“In an information-rich world, the wealth of information means a dearth of something else: a scarcity of whatever it is that information consumes. What information consumes is rather obvious: it consumes the attention of its recipients. Hence a wealth of information creates a poverty of attention and a need to allocate that attention efficiently among the overabundance of information sources that might consume it.” — Herbert A. Simon, American Political Scientist
While there is a lot more information available today than there was in the 1970’s when Herbert Simon made that statement, I have come to appreciate that a number isn’t really a number anymore. As the receiver of the information, we don’t always know what is included and what is excluded from a figure unless you have the chance to interrogate it. From talking candidly with executives over my career, I have heard various insights on the need for balanced information to inform strategy:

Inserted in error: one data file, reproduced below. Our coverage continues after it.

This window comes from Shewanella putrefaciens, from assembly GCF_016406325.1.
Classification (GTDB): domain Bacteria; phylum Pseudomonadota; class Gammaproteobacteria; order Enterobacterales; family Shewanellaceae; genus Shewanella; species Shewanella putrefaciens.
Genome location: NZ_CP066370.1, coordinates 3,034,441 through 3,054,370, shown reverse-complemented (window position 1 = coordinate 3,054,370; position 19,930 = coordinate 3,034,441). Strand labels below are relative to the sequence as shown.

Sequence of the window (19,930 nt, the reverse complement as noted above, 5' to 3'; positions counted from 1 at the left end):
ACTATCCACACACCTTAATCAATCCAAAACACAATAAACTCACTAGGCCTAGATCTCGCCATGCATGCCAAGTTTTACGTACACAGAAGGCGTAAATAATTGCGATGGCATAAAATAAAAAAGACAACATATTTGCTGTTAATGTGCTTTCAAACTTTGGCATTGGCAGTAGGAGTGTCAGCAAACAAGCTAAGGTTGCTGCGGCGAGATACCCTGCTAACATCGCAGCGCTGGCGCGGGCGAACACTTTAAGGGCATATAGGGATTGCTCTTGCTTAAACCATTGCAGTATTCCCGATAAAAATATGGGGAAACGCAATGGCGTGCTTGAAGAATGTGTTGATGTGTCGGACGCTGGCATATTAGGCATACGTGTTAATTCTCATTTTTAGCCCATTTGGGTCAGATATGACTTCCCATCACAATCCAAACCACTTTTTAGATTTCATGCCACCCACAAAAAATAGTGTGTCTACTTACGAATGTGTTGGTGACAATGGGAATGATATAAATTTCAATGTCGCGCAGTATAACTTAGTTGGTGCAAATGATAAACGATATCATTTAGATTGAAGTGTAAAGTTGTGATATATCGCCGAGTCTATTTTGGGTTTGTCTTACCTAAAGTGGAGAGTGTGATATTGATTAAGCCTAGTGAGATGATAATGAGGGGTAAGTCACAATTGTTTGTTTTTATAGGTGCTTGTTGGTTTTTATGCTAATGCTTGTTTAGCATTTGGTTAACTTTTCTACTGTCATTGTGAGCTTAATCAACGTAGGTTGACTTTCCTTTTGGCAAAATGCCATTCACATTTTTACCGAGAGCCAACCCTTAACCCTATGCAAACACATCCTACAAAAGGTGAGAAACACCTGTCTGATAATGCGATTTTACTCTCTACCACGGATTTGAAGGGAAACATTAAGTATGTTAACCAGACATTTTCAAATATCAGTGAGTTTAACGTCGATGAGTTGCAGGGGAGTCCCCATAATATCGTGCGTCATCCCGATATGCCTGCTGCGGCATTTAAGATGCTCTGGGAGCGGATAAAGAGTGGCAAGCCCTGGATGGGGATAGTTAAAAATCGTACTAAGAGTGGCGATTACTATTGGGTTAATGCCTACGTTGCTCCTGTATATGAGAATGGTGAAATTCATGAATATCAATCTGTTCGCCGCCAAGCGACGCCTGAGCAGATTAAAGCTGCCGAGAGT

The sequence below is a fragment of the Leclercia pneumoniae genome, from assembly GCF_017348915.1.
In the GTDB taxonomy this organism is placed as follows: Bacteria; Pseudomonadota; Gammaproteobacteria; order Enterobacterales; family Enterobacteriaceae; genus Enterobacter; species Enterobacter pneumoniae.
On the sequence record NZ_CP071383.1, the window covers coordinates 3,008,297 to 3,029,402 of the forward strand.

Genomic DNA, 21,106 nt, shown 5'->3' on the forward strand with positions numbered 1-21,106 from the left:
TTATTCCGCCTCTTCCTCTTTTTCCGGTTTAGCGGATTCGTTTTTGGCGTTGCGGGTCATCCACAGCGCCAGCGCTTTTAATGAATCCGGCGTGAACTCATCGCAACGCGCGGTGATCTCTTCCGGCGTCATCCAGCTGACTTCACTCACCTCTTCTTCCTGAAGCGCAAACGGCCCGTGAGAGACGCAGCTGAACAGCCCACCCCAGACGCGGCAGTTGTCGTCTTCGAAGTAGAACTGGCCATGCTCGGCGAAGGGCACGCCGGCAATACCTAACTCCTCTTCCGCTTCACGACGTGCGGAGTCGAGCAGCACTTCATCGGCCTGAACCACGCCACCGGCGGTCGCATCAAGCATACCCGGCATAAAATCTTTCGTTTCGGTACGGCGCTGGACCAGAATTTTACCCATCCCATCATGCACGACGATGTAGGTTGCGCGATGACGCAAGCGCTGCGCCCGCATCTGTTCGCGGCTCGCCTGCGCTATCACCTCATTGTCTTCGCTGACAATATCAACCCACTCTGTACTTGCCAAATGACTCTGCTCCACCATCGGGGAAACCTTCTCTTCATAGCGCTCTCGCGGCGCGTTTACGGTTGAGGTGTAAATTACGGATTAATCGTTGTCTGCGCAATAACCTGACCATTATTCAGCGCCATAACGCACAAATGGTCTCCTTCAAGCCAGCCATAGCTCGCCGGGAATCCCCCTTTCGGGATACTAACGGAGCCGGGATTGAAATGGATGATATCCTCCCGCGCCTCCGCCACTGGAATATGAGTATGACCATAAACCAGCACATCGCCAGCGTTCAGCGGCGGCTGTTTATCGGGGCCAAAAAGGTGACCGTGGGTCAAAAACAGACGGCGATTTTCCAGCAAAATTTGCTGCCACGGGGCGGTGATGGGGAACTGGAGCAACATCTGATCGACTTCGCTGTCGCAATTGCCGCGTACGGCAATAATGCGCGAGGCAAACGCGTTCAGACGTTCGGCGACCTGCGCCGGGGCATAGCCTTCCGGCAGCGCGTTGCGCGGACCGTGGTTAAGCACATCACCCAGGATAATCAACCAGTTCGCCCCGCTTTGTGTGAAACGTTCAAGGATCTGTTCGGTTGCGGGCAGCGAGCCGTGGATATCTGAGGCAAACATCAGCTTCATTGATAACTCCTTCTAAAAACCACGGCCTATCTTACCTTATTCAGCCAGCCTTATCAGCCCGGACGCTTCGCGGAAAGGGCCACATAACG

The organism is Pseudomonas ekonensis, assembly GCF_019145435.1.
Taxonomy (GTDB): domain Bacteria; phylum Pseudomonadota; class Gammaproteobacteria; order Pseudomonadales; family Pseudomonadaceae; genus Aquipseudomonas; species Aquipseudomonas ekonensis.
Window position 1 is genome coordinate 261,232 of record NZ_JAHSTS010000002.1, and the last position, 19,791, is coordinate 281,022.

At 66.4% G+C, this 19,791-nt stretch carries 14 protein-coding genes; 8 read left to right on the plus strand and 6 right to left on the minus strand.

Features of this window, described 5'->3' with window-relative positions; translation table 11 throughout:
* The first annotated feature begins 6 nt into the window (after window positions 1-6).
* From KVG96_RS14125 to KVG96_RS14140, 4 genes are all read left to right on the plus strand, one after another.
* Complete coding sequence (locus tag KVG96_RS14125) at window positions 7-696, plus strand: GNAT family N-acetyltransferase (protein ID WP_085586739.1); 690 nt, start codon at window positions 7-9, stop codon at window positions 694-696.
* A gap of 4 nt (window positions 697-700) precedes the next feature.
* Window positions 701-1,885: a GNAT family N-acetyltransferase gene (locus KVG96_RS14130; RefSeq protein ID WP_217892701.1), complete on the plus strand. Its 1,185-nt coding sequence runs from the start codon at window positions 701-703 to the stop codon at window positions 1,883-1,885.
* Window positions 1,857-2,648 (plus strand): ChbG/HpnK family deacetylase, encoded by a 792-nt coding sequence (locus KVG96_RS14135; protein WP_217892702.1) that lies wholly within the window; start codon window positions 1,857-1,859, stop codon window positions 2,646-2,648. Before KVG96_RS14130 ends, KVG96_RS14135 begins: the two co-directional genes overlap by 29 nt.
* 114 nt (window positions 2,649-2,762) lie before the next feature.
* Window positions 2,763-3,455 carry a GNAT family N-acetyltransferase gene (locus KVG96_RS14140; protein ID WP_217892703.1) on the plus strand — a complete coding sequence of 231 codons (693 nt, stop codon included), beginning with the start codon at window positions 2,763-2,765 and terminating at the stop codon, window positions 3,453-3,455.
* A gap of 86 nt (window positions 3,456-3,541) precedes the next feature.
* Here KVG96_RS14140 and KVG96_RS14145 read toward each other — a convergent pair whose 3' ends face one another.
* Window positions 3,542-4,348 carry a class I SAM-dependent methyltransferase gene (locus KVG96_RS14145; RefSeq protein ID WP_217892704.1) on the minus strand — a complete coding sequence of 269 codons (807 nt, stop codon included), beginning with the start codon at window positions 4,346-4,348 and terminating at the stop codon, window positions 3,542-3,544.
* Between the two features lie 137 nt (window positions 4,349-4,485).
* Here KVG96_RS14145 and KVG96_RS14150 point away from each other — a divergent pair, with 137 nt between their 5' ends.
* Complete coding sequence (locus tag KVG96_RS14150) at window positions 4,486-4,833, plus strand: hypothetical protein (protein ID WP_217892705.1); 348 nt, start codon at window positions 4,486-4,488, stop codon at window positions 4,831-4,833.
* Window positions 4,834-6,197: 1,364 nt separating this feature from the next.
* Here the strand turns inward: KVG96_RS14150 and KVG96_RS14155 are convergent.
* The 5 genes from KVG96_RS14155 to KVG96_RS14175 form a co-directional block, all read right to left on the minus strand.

“There is no such thing as ‘perfect’ or ‘accurate’ information; it doesn’t exist.” — A Vice President at A Consumer Healthcare Company
“I look at everything else beyond our company’s core competencies. I need to understand all the possible things that could up-end our apple cart.” — Corporate Development Manager at a Media Conglomerate